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University of Oregon School of Law
Weiner, Merle H.

Intentional Torts
·        Battery
§  Voluntarily bringing about an un-consented harmful or offensive contact with a person or to something closely associated with them. This requires actual contact.
§  Battery Elements
·         (1) Act
o   Must be a voluntary muscular movement that coincides with the intent.
·         (2) Intent
o   Dual Intent
§  Intent to (1) Harm and (2) Touch
o   Purpose or Knowledge that a harmful or offensive contact is substantially certain to result
§  Substantial Certainty: Actor knew (with substantial certainty) that effect would occur as a result of his action, even if the actor did not intend the result.
·         (3) Offensive or Harmful
o   Reasonable Person Standard
o   Un-consented is offensive, if person knew of unwanted touching this is offensive
·         (4) Contact or Touching
o   Direct or Indirect contact or touching
o   Can be plaintiff or anything connected with plaintiff
§  Proving Battery:
·         Proof of contact required
·         Contact was harmful or offensive
o   Need intent in order to harm or offend.
§  Intent: (1) Purpose or (2) Knowledge that a harmful or offensive contact is substantially certain to result.
§  Other:
·         Majority Rule: Children are liable for their intentional torts.
·         Minority Rule: Rule of 7’s / Children under 7 are not presumed capable of the intent to commit intentional torts
·         General Rule: Parents are not liable for the torts of their children
o   Except when the parent is somehow at fault or there is vicarious liability (Directs child to commit the tort, if the parent is the child’s employer, if there is a statutory claim of action which usually require the tort by the child to be willful or wonton and damages may be capped. OR has one of these).
·         Doctrine of Transferred Intent
o   Intent to commit tort against one person will transfer to another person if that other person is hit.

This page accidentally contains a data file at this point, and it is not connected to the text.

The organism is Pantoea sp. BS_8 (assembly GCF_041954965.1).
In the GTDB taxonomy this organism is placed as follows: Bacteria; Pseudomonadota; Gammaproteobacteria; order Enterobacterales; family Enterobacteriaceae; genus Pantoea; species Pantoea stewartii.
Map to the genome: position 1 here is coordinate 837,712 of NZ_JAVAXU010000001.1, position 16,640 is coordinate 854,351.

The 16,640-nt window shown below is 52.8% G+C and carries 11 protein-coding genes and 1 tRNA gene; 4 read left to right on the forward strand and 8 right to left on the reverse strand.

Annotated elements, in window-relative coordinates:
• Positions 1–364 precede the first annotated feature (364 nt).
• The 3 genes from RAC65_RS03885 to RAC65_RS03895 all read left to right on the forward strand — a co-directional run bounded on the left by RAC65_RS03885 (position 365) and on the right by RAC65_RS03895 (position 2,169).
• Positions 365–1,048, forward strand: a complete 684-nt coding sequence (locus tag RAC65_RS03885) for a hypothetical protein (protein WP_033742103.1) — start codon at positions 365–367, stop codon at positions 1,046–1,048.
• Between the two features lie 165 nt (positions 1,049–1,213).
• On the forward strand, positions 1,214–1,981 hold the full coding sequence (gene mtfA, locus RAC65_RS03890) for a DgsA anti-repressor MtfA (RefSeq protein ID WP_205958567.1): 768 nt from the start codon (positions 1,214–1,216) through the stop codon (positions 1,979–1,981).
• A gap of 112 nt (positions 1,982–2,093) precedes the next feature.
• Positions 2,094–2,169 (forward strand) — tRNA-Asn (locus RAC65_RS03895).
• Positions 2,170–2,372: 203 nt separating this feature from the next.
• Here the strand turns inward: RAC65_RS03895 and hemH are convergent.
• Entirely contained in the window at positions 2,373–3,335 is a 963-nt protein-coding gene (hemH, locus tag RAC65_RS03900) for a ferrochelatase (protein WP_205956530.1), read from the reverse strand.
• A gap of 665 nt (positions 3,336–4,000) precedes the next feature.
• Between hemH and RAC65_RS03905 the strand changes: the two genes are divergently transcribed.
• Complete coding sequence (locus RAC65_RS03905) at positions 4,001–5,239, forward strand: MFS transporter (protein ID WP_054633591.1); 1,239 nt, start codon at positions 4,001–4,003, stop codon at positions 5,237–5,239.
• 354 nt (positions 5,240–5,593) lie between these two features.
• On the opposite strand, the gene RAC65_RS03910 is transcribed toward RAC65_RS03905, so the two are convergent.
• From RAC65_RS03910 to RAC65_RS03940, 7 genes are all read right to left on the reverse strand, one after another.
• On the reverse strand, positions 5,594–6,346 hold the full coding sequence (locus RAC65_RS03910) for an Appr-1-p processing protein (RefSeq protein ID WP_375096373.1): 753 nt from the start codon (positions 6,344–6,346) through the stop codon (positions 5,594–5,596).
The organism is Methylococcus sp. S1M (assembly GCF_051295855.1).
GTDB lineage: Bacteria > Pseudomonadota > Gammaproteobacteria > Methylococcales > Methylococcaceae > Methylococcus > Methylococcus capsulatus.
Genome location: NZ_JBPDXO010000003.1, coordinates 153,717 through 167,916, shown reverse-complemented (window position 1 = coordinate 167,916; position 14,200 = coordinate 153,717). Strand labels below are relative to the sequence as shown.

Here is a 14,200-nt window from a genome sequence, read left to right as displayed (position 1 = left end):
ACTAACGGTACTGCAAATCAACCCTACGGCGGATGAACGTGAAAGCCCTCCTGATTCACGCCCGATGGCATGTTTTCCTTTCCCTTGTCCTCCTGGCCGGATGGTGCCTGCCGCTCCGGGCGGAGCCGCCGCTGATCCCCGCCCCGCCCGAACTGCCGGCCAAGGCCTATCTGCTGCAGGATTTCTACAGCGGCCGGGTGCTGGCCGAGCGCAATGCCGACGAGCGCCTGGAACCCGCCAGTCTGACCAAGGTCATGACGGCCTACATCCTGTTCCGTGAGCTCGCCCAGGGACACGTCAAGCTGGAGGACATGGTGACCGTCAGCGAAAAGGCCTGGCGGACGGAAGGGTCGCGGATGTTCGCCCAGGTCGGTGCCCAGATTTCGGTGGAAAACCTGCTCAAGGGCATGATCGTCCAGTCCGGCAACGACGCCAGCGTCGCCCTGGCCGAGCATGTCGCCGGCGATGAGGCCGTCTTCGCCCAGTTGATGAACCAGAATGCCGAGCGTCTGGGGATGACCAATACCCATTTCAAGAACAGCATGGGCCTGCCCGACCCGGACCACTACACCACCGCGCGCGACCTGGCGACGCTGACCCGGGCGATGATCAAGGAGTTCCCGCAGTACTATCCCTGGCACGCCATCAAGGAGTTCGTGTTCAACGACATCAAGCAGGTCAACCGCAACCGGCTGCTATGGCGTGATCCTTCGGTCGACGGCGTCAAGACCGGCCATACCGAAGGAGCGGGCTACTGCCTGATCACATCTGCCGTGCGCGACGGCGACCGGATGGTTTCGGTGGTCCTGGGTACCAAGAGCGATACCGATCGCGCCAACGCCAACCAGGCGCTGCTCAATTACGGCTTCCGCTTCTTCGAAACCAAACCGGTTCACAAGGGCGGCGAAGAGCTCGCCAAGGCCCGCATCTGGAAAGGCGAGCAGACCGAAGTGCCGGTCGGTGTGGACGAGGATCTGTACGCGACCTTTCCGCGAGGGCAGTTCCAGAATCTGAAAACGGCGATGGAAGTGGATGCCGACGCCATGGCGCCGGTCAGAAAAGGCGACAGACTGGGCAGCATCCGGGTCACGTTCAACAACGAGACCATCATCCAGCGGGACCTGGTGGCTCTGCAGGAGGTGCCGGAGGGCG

o   Intent to commit one intentional tort (assault) will transfer to another tort (battery) if battery occurs instead.
§  Possible Exception: Transfer for emotional distress.
·         Extended Liability Rule
o   Liable for damages never intended and not foreseen
o   Aka Thin Skull Rule
§  Take your plaintiff as you find them
o   Assault
§  An act intended to cause an immediate apprehension of a harmful or offensive contact and such apprehension occurs.
§  Assault Elements
·         (1) Act
o   A voluntary muscular movement
·         (2) Intent to Create an Apprehension
o   (1) Purpose or (2) Knowledge or (3) Substantial Certainty
o   Of creating an apprehension of a harmful or offensive contact
§  Generally words alone are not enough.
§  Provocation is not an assault.
§  The apprehension must be objectively reasonable
·         Would a reasonable person think that an apprehension of a harmful or offensive contact would occur?
·         Reasonableness is a question for the jury
·         (3) Imminence
o   Without significant delay
o   Factually sensitive, consider the timing and geography.
o   Conditional or negating language is not an assault.
§  Chris Rock: “I would shoot ya, but I gotta get a second job, get some bullets on layaway…but then you’re a dead man!”
·         This isn’t imminent
o   False Imprisonment
§  Occurs when a person confines an

Actor is not aware of there being a high probability of emotional distress will follow but knows of facts that would lead the reasonable person to realize there is a high probability that emotional distress will follow.
§  IIED Other:
·         Third Party Presence Rule (Restatement 2d §46):
o   Where such conduct is directed at a third person, the actor is subject to liability if he intentionally or recklessly causes severe emotional distress
§  (a) To a member of immediate family who is present at time whether or not distress results in bodily harm
§  (b) To any person present at time, if such distress results in bodily harm.
·         In most jurisdictions, the D must know the third party is present.
·         Intent does not transfer in the case of IIED.
·         Parents can sometimes recover where there is sexual abuse of a child, even when not present.
·         No IIED for divorce, firing at-will employee, etc.
·         Intentional Torts to Property
o   Trespass To Land
§  Trespass To Land Elements
·         (1) Intent to Enter
o   Purpose to just enter, or acting with Substantial Certainty of just entering the land.
o   Strict Liability: Intent to enter is enough
§  Involuntary Entry: will not suffice for intent to enter but accidental entry + willingness to remain/refusal to leave is considered intent to enter.